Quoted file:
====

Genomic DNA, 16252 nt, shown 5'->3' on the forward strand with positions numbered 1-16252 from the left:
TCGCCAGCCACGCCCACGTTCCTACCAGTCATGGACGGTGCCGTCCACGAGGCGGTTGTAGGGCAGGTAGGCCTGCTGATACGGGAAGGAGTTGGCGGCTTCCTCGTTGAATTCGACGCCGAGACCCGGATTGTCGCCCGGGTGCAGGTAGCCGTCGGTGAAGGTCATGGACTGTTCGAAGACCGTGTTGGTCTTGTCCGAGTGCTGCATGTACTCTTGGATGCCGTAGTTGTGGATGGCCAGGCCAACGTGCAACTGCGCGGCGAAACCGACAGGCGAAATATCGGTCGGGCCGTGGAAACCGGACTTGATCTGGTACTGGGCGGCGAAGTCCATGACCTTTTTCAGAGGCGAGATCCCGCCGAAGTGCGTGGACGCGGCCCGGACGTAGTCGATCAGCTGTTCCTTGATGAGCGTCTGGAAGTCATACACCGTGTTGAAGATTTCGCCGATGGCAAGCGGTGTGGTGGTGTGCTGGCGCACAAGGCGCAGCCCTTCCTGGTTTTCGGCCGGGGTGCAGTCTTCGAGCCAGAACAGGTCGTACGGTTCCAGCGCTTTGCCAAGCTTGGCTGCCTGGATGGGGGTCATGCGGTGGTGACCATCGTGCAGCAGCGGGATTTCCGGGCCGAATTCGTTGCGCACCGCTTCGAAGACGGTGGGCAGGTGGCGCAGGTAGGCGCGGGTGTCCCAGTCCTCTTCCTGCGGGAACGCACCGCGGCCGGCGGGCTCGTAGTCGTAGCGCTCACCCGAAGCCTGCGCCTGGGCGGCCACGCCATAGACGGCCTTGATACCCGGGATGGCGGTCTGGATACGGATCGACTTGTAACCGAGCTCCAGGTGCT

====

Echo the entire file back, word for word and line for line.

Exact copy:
Genomic DNA, 16252 nt, shown 5'->3' on the forward strand with positions numbered 1-16252 from the left:
TCGCCAGCCACGCCCACGTTCCTACCAGTCATGGACGGTGCCGTCCACGAGGCGGTTGTAGGGCAGGTAGGCCTGCTGATACGGGAAGGAGTTGGCGGCTTCCTCGTTGAATTCGACGCCGAGACCCGGATTGTCGCCCGGGTGCAGGTAGCCGTCGGTGAAGGTCATGGACTGTTCGAAGACCGTGTTGGTCTTGTCCGAGTGCTGCATGTACTCTTGGATGCCGTAGTTGTGGATGGCCAGGCCAACGTGCAACTGCGCGGCGAAACCGACAGGCGAAATATCGGTCGGGCCGTGGAAACCGGACTTGATCTGGTACTGGGCGGCGAAGTCCATGACCTTTTTCAGAGGCGAGATCCCGCCGAAGTGCGTGGACGCGGCCCGGACGTAGTCGATCAGCTGTTCCTTGATGAGCGTCTGGAAGTCATACACCGTGTTGAAGATTTCGCCGATGGCAAGCGGTGTGGTGGTGTGCTGGCGCACAAGGCGCAGCCCTTCCTGGTTTTCGGCCGGGGTGCAGTCTTCGAGCCAGAACAGGTCGTACGGTTCCAGCGCTTTGCCAAGCTTGGCTGCCTGGATGGGGGTCATGCGGTGGTGACCATCGTGCAGCAGCGGGATTTCCGGGCCGAATTCGTTGCGCACCGCTTCGAAGACGGTGGGCAGGTGGCGCAGGTAGGCGCGGGTGTCCCAGTCCTCTTCCTGCGGGAACGCACCGCGGCCGGCGGGCTCGTAGTCGTAGCGCTCACCCGAAGCCTGCGCCTGGGCGGCCACGCCATAGACGGCCTTGATACCCGGGATGGCGGTCTGGATACGGATCGACTTGTAACCGAGCTCCAGGTGCT